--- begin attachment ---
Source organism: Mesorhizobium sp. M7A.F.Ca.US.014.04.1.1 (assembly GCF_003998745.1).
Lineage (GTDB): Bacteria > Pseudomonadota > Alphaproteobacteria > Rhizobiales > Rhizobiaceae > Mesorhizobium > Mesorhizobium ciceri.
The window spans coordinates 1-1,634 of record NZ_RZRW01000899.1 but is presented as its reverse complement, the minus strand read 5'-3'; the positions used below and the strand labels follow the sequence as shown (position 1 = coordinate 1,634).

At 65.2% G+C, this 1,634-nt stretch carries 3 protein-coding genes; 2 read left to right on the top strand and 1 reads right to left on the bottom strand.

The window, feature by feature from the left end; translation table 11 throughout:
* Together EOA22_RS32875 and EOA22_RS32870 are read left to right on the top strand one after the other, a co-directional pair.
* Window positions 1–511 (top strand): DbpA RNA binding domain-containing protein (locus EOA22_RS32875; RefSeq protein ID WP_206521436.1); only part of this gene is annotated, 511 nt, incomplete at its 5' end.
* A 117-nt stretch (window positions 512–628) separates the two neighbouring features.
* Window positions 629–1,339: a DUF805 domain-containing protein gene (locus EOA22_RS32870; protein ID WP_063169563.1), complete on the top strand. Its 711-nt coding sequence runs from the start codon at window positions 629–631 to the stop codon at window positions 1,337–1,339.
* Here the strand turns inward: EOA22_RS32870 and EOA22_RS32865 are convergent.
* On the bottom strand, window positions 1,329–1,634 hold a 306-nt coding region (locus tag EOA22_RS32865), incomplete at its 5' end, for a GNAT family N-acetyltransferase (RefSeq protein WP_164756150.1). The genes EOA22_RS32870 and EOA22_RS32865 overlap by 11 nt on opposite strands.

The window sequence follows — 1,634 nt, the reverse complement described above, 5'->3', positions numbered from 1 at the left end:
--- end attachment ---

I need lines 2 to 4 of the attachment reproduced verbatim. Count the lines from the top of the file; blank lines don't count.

Lineage (GTDB): Bacteria > Pseudomonadota > Alphaproteobacteria > Rhizobiales > Rhizobiaceae > Mesorhizobium > Mesorhizobium ciceri.
The window spans coordinates 1-1,634 of record NZ_RZRW01000899.1 but is presented as its reverse complement, the minus strand read 5'-3'; the positions used below and the strand labels follow the sequence as shown (position 1 = coordinate 1,634).

At 65.2% G+C, this 1,634-nt stretch carries 3 protein-coding genes; 2 read left to right on the top strand and 1 reads right to left on the bottom strand.